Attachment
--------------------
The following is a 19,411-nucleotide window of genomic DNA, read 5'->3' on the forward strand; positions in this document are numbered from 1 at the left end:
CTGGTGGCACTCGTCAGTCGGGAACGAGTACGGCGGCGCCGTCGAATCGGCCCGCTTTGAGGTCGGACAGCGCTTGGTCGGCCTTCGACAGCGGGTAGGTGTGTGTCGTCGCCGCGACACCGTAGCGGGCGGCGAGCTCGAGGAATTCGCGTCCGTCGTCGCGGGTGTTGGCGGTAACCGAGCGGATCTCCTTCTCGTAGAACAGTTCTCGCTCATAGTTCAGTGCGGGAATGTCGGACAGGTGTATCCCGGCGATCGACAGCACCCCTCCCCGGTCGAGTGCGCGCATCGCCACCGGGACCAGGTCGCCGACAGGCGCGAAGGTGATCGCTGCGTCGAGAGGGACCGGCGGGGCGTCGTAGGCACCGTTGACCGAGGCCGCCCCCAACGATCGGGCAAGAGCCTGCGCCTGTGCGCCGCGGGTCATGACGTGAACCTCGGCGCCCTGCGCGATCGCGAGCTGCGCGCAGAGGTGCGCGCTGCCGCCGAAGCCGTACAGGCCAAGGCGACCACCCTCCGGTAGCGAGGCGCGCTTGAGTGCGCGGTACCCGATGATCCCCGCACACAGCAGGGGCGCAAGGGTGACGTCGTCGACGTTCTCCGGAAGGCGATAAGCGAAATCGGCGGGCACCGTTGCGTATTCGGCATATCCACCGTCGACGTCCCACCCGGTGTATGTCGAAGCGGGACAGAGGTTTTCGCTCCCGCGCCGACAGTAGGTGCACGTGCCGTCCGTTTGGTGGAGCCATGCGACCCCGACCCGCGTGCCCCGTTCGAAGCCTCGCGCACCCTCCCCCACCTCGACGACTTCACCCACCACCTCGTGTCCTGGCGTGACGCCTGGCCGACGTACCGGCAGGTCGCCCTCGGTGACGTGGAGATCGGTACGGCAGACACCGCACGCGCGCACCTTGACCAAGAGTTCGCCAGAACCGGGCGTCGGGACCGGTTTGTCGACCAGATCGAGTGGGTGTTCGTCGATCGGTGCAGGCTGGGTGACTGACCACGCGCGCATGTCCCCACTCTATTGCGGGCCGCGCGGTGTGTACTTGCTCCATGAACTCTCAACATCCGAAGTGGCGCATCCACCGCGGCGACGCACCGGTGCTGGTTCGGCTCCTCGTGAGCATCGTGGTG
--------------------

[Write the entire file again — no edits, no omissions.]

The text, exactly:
The following is a 19,411-nucleotide window of genomic DNA, read 5'->3' on the forward strand; positions in this document are numbered from 1 at the left end:
CTGGTGGCACTCGTCAGTCGGGAACGAGTACGGCGGCGCCGTCGAATCGGCCCGCTTTGAGGTCGGACAGCGCTTGGTCGGCCTTCGACAGCGGGTAGGTGTGTGTCGTCGCCGCGACACCGTAGCGGGCGGCGAGCTCGAGGAATTCGCGTCCGTCGTCGCGGGTGTTGGCGGTAACCGAGCGGATCTCCTTCTCGTAGAACAGTTCTCGCTCATAGTTCAGTGCGGGAATGTCGGACAGGTGTATCCCGGCGATCGACAGCACCCCTCCCCGGTCGAGTGCGCGCATCGCCACCGGGACCAGGTCGCCGACAGGCGCGAAGGTGATCGCTGCGTCGAGAGGGACCGGCGGGGCGTCGTAGGCACCGTTGACCGAGGCCGCCCCCAACGATCGGGCAAGAGCCTGCGCCTGTGCGCCGCGGGTCATGACGTGAACCTCGGCGCCCTGCGCGATCGCGAGCTGCGCGCAGAGGTGCGCGCTGCCGCCGAAGCCGTACAGGCCAAGGCGACCACCCTCCGGTAGCGAGGCGCGCTTGAGTGCGCGGTACCCGATGATCCCCGCACACAGCAGGGGCGCAAGGGTGACGTCGTCGACGTTCTCCGGAAGGCGATAAGCGAAATCGGCGGGCACCGTTGCGTATTCGGCATATCCACCGTCGACGTCCCACCCGGTGTATGTCGAAGCGGGACAGAGGTTTTCGCTCCCGCGCCGACAGTAGGTGCACGTGCCGTCCGTTTGGTGGAGCCATGCGACCCCGACCCGCGTGCCCCGTTCGAAGCCTCGCGCACCCTCCCCCACCTCGACGACTTCACCCACCACCTCGTGTCCTGGCGTGACGCCTGGCCGACGTACCGGCAGGTCGCCCTCGGTGACGTGGAGATCGGTACGGCAGACACCGCACGCGCGCACCTTGACCAAGAGTTCGCCAGAACCGGGCGTCGGGACCGGTTTGTCGACCAGATCGAGTGGGTGTTCGTCGATCGGTGCAGGCTGGGTGACTGACCACGCGCGCATGTCCCCACTCTATTGCGGGCCGCGCGGTGTGTACTTGCTCCATGAACTCTCAACATCCGAAGTGGCGCATCCACCGCGGCGACGCACCGGTGCTGGTTCGGCTCCTCGTGAGCATCGTGGTG